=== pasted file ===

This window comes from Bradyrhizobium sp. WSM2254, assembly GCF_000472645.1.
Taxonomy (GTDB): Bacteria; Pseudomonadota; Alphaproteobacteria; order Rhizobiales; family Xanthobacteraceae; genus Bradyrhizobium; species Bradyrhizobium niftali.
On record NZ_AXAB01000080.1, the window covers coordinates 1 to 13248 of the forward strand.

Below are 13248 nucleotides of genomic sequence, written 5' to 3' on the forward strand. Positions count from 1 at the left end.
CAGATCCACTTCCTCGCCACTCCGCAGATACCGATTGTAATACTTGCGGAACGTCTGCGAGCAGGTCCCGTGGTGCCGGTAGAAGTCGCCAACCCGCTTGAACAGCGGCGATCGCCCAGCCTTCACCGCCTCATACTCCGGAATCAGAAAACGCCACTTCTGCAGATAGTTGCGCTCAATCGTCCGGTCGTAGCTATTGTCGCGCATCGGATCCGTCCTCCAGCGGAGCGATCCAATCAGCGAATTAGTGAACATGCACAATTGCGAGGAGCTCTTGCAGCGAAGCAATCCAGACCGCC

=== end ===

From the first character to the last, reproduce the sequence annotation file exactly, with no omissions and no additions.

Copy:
This window comes from Bradyrhizobium sp. WSM2254, assembly GCF_000472645.1.
Taxonomy (GTDB): Bacteria; Pseudomonadota; Alphaproteobacteria; order Rhizobiales; family Xanthobacteraceae; genus Bradyrhizobium; species Bradyrhizobium niftali.
On record NZ_AXAB01000080.1, the window covers coordinates 1 to 13248 of the forward strand.

Below are 13248 nucleotides of genomic sequence, written 5' to 3' on the forward strand. Positions count from 1 at the left end.
CAGATCCACTTCCTCGCCACTCCGCAGATACCGATTGTAATACTTGCGGAACGTCTGCGAGCAGGTCCCGTGGTGCCGGTAGAAGTCGCCAACCCGCTTGAACAGCGGCGATCGCCCAGCCTTCACCGCCTCATACTCCGGAATCAGAAAACGCCACTTCTGCAGATAGTTGCGCTCAATCGTCCGGTCGTAGCTATTGTCGCGCATCGGATCCGTCCTCCAGCGGAGCGATCCAATCAGCGAATTAGTGAACATGCACAATTGCGAGGAGCTCTTGCAGCGAAGCAATCCAGACCGCC